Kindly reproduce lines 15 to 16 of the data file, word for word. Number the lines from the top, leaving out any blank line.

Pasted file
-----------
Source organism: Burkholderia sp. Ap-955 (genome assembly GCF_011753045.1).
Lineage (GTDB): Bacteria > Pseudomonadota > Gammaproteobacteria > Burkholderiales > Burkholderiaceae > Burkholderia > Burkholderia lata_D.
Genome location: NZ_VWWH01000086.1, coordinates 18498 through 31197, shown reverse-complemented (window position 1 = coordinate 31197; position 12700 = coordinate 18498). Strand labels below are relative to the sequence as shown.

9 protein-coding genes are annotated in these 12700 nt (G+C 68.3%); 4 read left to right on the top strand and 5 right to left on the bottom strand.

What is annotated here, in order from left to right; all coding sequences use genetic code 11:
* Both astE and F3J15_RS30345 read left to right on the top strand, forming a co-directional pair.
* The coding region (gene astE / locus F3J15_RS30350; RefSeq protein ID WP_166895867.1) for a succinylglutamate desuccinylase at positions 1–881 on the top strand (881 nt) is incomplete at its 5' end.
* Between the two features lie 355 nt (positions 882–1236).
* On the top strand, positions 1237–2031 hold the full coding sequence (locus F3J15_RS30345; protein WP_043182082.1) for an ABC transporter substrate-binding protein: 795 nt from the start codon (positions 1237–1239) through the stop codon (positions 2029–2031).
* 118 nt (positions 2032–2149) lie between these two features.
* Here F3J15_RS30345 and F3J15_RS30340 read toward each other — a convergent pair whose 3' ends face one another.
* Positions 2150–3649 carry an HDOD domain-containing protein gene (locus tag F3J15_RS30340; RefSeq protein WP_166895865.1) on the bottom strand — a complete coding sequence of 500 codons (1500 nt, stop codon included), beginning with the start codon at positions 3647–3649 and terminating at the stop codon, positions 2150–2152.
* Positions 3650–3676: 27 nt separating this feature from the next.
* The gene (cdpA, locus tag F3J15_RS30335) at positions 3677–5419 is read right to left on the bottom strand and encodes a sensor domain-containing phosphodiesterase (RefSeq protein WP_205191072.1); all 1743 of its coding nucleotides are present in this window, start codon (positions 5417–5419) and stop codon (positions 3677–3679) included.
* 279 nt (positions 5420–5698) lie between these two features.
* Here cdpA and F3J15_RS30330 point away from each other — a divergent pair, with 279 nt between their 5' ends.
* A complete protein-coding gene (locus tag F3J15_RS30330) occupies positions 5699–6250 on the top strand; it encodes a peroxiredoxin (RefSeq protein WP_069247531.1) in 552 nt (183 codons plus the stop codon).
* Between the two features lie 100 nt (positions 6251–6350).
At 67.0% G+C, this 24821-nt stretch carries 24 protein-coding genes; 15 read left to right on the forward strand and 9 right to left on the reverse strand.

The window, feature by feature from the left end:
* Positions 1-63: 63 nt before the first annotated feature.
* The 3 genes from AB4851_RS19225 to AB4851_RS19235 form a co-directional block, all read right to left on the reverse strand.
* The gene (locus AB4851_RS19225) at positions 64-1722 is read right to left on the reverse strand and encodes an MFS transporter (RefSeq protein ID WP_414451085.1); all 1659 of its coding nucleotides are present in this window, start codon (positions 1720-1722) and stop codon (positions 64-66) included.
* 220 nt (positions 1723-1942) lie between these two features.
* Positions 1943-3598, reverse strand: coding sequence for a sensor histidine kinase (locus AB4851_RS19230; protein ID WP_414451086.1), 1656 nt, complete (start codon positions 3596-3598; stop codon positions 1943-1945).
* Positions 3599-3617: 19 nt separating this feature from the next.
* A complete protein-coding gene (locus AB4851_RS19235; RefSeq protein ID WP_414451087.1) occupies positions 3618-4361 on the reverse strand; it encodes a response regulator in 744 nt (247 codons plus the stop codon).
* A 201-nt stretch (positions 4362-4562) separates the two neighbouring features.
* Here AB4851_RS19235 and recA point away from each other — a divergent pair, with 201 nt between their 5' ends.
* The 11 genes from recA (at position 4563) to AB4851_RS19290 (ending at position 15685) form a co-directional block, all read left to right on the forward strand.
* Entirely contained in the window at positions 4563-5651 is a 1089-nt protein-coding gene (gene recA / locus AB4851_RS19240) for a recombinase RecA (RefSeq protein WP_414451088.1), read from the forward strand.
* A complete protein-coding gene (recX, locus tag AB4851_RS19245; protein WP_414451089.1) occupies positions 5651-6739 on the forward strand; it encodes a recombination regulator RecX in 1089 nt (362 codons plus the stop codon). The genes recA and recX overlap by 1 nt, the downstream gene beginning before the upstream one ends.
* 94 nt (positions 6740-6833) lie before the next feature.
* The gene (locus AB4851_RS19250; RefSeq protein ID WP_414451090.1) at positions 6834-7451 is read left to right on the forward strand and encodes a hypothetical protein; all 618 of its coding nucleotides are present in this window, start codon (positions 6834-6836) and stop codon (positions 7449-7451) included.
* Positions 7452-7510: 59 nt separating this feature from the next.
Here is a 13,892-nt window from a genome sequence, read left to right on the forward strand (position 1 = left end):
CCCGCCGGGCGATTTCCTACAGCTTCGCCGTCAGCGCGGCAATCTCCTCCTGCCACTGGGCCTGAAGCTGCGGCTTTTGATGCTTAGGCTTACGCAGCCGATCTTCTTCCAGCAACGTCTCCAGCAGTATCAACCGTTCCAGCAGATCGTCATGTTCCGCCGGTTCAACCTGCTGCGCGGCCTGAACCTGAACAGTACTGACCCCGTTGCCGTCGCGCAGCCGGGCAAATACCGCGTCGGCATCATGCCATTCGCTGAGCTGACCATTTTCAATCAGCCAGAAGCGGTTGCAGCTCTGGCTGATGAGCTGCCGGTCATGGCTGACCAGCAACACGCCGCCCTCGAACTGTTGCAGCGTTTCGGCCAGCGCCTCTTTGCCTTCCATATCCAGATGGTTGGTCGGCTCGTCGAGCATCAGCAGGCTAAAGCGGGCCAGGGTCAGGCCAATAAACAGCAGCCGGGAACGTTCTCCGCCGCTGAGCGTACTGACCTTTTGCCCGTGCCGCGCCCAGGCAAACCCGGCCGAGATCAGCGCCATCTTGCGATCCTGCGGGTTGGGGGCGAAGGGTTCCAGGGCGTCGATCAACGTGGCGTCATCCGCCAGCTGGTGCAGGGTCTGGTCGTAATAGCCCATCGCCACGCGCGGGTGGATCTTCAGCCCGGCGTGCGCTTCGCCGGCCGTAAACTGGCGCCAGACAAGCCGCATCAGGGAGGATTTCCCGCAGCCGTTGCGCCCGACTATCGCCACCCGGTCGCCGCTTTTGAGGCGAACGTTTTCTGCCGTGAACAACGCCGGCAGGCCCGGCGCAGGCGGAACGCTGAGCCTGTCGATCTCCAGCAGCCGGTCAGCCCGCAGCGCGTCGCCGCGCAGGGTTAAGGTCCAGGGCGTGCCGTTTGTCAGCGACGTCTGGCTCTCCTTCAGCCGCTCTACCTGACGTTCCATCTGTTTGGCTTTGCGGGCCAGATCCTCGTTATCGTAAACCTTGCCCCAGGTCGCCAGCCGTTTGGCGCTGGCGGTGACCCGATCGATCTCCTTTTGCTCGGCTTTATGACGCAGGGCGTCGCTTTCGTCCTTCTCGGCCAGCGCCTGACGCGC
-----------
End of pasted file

* 279 nt (positions 5420–5698) lie between these two features.
* Here cdpA and F3J15_RS30330 point away from each other — a divergent pair, with 279 nt between their 5' ends.